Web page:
It’s been over two years since the University City Science Center decided to shake up its business model — and its new annual report out this week gives a look back on how the change has played out.
The nonprofit first announced in December 2017 it would shift away from its longtime focus on managing the office and lab space it owns across 16 buildings in University City and instead double down on programming and community-building. The news came ahead of its move into a brand new, 345,000-square-foot headquarters at 3675 Market St. Its partner, global co-working operator Cambridge Innovation Center, has since taken on oversight of its landlord duties, and both organizations have been settled into the new building for more than a year.
The Science Center’s annual impact report shows that the move has allowed it to expand its reach, both to the wider entrepreneurial community and to West Philadelphia students exploring careers in STEM fields.
Quorum, the Science Center’s co-working and event space, saw more than 29,000 people come through in 2019. In prior years, that number came in at between 7,000 and 10,000.
The space is on track to host even more people this year, as Quorum’s new drop-in lounge alone sees 80 to 100 people visit.
One of the main reasons Quorum has been able to expand as much as it has is because its new space in 3675 Market is 15,000 square feet — triple the size of its former location.
The additional square footage also made it possible for the Science Center to grow its FirstHand program, which exposes middle and high schools students from nearby neighborhoods in West Philadelphia to STEM careers through project-based, multi-week classes.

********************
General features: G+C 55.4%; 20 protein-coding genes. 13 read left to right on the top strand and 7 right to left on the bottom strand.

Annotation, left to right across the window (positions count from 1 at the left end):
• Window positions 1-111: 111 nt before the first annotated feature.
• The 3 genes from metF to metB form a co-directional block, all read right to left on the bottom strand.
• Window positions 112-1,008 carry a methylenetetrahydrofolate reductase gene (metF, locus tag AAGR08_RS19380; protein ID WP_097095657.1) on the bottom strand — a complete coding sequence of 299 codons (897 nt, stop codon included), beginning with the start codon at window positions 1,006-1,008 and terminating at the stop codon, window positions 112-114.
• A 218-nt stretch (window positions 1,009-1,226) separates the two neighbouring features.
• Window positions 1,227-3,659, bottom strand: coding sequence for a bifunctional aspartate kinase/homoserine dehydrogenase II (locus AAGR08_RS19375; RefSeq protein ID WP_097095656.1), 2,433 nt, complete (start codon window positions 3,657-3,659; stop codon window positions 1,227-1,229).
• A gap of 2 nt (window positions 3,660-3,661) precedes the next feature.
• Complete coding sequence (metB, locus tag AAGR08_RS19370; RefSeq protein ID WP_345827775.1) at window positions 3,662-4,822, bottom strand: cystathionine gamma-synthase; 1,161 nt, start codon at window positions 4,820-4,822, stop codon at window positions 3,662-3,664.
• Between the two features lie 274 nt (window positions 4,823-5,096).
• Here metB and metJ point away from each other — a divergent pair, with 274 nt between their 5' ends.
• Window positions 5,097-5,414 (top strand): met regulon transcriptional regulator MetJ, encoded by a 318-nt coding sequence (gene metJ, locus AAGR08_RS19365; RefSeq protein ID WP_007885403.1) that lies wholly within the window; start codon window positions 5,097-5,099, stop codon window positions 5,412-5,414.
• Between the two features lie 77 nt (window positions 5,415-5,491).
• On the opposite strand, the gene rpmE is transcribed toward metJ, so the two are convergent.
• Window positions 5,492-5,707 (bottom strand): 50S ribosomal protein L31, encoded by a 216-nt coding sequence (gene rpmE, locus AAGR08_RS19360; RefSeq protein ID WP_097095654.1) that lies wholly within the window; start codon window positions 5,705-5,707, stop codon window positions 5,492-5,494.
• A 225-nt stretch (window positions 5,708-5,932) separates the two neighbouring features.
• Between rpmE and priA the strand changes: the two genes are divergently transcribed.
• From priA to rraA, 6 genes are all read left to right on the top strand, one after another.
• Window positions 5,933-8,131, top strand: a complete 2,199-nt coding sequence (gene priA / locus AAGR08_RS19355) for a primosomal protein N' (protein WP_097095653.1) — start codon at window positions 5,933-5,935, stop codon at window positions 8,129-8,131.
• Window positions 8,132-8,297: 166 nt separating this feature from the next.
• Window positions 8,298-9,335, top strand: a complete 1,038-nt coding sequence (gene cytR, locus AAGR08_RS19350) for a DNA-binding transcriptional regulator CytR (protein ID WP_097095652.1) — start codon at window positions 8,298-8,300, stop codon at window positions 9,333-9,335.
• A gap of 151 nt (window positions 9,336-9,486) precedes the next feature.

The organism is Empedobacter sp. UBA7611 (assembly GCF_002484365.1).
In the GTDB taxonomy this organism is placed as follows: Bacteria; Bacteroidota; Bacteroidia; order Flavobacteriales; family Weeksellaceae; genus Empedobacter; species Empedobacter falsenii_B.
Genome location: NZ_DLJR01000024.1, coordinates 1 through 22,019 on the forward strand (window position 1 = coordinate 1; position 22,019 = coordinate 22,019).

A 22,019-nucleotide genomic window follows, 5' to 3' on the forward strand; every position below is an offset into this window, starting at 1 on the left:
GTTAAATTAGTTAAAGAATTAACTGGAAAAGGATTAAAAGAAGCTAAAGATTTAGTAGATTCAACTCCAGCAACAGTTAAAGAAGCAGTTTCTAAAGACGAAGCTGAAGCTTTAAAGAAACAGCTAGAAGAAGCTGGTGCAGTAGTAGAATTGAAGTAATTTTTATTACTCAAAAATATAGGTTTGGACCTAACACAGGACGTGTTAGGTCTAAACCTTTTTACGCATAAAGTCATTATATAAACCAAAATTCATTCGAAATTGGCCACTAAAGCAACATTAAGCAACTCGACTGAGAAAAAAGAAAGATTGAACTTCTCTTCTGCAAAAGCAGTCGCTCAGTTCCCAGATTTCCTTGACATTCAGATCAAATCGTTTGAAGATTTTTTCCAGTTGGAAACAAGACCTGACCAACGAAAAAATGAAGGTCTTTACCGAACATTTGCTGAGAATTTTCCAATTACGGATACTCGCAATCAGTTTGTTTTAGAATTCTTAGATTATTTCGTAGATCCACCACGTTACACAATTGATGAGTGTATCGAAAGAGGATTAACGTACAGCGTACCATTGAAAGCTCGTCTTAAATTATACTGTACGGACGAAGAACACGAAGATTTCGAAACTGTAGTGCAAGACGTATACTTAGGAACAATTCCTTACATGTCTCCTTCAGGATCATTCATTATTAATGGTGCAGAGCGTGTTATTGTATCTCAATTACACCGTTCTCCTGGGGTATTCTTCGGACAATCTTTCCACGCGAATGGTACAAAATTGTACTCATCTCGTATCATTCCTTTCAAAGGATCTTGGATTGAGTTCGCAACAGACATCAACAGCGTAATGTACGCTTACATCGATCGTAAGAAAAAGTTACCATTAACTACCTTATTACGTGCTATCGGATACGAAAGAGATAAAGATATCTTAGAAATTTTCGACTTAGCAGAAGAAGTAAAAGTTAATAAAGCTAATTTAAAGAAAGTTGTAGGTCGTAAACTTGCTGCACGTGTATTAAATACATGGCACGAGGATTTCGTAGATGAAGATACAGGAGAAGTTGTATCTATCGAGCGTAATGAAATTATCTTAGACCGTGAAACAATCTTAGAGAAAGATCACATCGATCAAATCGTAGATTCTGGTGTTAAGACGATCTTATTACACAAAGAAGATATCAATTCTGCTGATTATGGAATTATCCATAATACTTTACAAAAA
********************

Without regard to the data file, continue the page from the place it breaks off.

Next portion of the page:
The program served 307 students in 2017, prior to the Science Center’s move to its new headquarters. In 2019, that number jumped to 377.
“I think one of the hallmarks of what we’ve been able to accomplish over the course of the year is the idea of bringing the right people together at the right place at the right time,” said Tracy Brala, vice president of ecosystem development at the Science Center. “It’s really about those connections we create everyday.”
During 2019, the Science Center also invested $1.8 million in businesses and projects through its commercialization initiatives, which are designed to fuel real-world applications of university research and support growing startups. Those companies have since seen $57.3 million in follow-on funding and created 113 jobs.
In addition to supporting entrepreneurship, the Science Center has worked to make sure the founders that it supports reflect the Philadelphia community. Out of the 118 companies involved in its commercialization initiatives last year, 45% are led by minority founders and 39% are led by female founders. The numbers are better than the usual statistics in the overall entrepreneurship ecosystem but still have room to improve, said John Younger, the Science Center’s vice president for science and technology.
“We’re a majority-minority city so we’re not quite where we need to be but we are rapidly getting closer to that level, really by being intentional about the organizations we’re partnering with, how we are promoting [the program] to folks in the ecosystem who might not have had a voice before,” Younger said.
So what’s ahead in 2020? The Science Center is getting ready to roll out a workforce development program designed to be a bridge between West Philadelphia residents and career opportunities in the neighborhood’s thriving life sciences industry. An initial cohort of 10 to 15 participants will begin a three-phase training course — designed in tandem with the West Philadelphia Skills Initiative, local universities and life sciences companies — that will prepare them for biotech careers.
“These are jobs that are family-sustaining, and there’s an opportunity to train and place West Philadelphia residents at these companies,” said Kristen Fitch, marketing director at the Science Center. The first cohort is expected to begin the program this spring.